For want of a nail…

… the shoe was lost; for want of a shoe the horse was lost; and for want of a horse the rider was lost’. Or in the words of Benjamin Franklin’s own synopsis (in his Maxims Prefaced to Poor Richard’s Almanac, 1758), ‘A little neglect breeds mischief’. It is a simple truth, concisely and graphically put; however, one risks plunging wildly overboard as soon as one extends the chain of reasoning to more than a handful of terms. How far can one take it?- to a message, a battle, a kingdom, planet Earth, Milky Way South East, universal heat death?

Isaac Asimov once suggested (I forget where) an interesting analogy for how history really works, as a kind of ‘bow wave’ in time. At first there is immense tumult as the immediate effects of a cause (an event, a great personality, and so on) spread and proliferate; but then a phase of sublimation supervenes, assimilating those effects to the broader, deeper currents of Universal history. The same applies for Great Men. What if Hitler had won World War II? It would certainly still have mattered in 2000 and even 2100, but what difference would it have made by 20,000 AD? Or 200,000 AD or 2,000,000? Indeed, looking at the history of Europe since the end of the Cold War, it is striking that, at least in terms of international politics, things look remarkably as they might have in 1925, had the First World War not intervened.

The whole logic of ‘For want of a nail’ rests on two false assumptions: that the world is basically atomistic, and that what changes is more vital than whatever remains the same. They are equally curious opinions, although entirely compatible with a world of fragmentation and distraction we inhabit now. But the universe is not just a concatenation of atoms but is on the contrary deeply and universally structured, local quantitative variations may be rapidly countered and any potential qualitative effects generally suppressed. And although we may not be interested in the same old same old, the universe and its human expression, history, takes it all into account.

Popular (mis)interpretations of chaos theory make a similar error. Contrary to the way in which it is sometimes alluded to, chaos theory does not say that chaos is fundamental. On the contrary, it says that apparent chaos is often actually the expression of profound (if also somewhat obscure) order and simplicity. That is why the old saw about a butterfly in Rio de Janeiro causing a thunderstorm in Peking is so misleading: not because the effects of its wing beats could not trigger a storm on another continent, but because they are only one of a massive number of other more or less profound effective causes. Especially on the global scale, weather consists, by and large, of immense and highly stable systems controlled by forces and laws operating on an incomparably vaster scale than all the life forms on the planet put together. Of course, a single butterfly may tip a system that is either exceptionally sensitive or already in extremis into a new mode or phase, but that is hardly the same thing. Having the trigger does not mean you don’t need the rest of the howitzer.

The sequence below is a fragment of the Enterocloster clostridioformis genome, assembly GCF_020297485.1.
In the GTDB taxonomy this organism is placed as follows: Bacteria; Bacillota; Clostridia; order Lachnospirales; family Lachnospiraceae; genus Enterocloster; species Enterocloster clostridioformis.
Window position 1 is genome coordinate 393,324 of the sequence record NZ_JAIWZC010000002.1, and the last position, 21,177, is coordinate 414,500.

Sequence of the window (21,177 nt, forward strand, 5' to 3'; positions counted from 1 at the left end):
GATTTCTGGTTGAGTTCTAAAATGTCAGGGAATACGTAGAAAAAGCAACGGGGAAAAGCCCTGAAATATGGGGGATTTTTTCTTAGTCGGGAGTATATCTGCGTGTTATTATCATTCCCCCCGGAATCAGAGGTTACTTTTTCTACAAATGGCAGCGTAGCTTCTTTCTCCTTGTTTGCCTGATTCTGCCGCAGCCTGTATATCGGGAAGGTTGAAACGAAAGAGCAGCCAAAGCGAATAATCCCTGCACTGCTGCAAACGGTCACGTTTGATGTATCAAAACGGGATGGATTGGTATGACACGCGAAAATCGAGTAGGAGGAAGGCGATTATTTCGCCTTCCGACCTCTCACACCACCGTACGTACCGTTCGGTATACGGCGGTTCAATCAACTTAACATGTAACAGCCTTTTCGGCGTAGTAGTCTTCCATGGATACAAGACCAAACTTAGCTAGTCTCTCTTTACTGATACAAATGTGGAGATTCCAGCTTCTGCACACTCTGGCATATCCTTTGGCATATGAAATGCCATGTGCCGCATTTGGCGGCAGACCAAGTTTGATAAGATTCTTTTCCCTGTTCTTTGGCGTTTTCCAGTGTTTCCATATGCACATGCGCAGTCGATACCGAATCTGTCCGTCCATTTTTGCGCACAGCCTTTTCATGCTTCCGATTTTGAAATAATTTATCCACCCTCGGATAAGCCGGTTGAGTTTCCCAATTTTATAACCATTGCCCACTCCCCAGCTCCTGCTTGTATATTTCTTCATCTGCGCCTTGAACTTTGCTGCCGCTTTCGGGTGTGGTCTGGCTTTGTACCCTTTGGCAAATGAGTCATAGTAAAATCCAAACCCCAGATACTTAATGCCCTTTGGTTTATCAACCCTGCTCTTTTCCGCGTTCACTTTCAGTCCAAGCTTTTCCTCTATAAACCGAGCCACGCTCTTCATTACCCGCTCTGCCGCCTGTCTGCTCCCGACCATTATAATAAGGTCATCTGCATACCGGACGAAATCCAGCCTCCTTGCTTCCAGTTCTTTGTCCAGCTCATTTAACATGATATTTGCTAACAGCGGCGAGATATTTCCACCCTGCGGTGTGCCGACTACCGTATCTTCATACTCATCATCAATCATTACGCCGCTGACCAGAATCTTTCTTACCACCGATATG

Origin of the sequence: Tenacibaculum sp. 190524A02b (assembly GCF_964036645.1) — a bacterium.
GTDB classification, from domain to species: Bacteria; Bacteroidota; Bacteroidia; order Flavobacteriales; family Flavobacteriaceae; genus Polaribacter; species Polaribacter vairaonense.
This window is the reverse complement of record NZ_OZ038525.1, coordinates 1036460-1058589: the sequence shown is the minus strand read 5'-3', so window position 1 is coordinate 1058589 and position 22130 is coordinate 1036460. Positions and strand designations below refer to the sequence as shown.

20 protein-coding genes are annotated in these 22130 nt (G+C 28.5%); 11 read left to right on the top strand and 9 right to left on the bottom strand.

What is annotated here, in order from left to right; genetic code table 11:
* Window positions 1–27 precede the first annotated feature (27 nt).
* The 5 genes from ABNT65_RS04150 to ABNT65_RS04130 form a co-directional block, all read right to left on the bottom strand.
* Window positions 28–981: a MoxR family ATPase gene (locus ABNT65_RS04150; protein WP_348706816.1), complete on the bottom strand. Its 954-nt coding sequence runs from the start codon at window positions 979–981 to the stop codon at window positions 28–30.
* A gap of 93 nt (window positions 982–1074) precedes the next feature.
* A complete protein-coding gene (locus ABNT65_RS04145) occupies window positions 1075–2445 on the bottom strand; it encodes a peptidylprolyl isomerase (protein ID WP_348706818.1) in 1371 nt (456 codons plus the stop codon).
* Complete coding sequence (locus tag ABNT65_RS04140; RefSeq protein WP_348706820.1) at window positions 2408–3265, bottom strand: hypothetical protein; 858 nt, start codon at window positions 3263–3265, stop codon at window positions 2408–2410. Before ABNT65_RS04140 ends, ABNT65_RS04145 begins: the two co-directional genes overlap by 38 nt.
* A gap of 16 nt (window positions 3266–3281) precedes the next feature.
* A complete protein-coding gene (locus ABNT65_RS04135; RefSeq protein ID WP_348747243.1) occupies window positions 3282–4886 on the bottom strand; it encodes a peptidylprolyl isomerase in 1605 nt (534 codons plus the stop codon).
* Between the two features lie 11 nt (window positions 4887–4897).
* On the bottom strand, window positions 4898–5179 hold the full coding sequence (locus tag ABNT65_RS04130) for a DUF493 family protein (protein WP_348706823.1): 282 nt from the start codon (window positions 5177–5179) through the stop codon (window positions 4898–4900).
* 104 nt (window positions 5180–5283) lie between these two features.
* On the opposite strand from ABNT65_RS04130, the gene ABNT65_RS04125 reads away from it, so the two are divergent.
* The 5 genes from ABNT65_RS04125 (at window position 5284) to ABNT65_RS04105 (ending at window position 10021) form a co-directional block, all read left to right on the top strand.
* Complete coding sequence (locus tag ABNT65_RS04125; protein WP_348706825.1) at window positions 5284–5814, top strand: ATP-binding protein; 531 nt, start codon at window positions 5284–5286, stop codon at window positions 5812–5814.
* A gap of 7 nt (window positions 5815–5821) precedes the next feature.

So what is this really about? My own view is almost equally simple: it is about a popular ideology designed to accept the unintelligibility and uncontrollability of the world, be it through popular wisdom or pseudo-scientific explanation or (in a previous age) the Will of God, or indeed by any other means. The reasons why the world is fragmented and full of distraction are beyond both the understanding and the control of individuals, and there are vast forces ranged against anyone trying to create either a popular understanding of exactly what those forces are or a political organisation capable of combatting them.

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